Before turning to the merits of Kravis's claim, I must first resolve the threshold issue of whether Kravis is an employee of Defendants. If Kravis is merely an independent contractor, not an employee, Title VII and the ADEA cannot provide legal redress. Brown v. J. Kaz, Inc., 581 F.3d 175 (3d Cir. 2009); Kumar v. Temple Univ. Cancer Ctr., No. 95-7832, 1997 U.S. Dist. LEXIS 13576, at *17 (E.D. Pa. Aug. 29, 1997) ("[T]he protection of Title VII extends only to those who are 'employees' and does not extend to independent contractors."); 29 U.S.C. § 623(a); see also E.E.O.C. v. Zippo Mfg. Co., 713 F.2d 32, 35 (3d Cir. 1983)(explaining the ADEA only covers employees, not independent contractors).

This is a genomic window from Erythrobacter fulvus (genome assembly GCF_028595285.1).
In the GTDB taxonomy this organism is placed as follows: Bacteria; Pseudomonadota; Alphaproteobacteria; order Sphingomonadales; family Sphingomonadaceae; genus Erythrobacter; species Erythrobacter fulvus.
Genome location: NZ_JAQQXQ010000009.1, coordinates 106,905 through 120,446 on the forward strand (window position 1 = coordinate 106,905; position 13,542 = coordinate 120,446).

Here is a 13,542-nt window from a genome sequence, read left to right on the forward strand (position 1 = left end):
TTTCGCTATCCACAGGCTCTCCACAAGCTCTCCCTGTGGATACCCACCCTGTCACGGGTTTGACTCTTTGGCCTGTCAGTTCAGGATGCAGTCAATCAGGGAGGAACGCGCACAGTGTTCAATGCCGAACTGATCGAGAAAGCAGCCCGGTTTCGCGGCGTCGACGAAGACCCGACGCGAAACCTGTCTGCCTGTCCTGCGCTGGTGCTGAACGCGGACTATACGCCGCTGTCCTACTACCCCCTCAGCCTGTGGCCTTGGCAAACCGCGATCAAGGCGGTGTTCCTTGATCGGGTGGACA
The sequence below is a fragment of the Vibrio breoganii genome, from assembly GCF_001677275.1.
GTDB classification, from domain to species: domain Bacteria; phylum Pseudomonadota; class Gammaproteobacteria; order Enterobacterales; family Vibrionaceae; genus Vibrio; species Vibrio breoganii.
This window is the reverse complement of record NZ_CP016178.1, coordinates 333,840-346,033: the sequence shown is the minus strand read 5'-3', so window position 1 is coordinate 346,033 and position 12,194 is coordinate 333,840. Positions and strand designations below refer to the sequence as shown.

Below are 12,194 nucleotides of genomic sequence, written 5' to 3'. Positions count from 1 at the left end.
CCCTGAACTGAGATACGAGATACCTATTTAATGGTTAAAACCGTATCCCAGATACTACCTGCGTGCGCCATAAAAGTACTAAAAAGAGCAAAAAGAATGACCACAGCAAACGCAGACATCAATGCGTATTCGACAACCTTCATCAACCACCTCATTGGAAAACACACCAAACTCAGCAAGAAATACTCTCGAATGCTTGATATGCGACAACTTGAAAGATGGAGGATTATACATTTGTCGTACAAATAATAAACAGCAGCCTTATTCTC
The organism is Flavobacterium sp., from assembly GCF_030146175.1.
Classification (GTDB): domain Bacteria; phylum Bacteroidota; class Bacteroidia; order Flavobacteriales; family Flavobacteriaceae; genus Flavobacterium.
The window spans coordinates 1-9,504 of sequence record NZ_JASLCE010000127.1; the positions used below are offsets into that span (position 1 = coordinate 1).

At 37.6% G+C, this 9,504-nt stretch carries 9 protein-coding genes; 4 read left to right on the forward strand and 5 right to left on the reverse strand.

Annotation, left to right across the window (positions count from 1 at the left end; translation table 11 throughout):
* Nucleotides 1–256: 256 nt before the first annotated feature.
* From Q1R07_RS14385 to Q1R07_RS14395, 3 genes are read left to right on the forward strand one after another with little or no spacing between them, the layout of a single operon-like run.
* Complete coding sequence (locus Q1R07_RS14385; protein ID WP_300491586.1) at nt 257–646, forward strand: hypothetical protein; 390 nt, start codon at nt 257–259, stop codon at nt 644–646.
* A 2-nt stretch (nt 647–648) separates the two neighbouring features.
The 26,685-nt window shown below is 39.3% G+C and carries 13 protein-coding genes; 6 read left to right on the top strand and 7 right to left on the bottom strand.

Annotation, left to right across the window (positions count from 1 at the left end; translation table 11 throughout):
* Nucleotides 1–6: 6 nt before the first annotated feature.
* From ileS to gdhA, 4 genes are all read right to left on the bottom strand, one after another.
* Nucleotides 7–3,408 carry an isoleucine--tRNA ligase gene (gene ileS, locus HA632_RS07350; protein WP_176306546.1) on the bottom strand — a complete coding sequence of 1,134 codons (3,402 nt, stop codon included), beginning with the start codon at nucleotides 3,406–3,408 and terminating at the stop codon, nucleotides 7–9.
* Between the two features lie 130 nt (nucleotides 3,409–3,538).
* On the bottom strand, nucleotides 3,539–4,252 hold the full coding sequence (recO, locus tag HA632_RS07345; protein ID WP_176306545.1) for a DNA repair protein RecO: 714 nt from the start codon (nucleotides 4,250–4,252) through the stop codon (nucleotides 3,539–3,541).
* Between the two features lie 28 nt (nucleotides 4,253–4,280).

Whether a hired party qualifies as an "employee" for ADEA and Title VII purposes is a question of law for the Court in the absence of disputed material underlying facts. See Cox v. Master Lock Co., 815 F. Supp. 844, 845 (E.D. Pa. 1993). In evaluating whether or not Kravis qualifies as an employee, the Court will first consider the intent of the parties, as evinced by the contract Kravis signed to become a Sales Agent with Defendants. Where parties have reduced their agreement to writing, courts may ascertain the parties' intent by examining the writing. See Duquesne Light Co. v. Westinghouse Elec. Corp., 66 F.3d 604, 613 (3d Cir. 1995). A written agreement alone is not dispositive of a party's employment status, but it may serve as "strong evidence" Kravis was an independent contractor. Holtzman v. World Book Co., Inc., 174 F. Supp. 2d 251, 256 (E. D. Pa. 2001) (cited with approval by Brown, 581 F.3d at 181); see also Adcock v. Chrysler Corp., 166 F.3d 1290, 1293 (9th Cir. 1999) (stating contract language "though not dispositive, reflects the parties' intention that [plaintiff] would have been an independent contractor, not an employee") (citations omitted).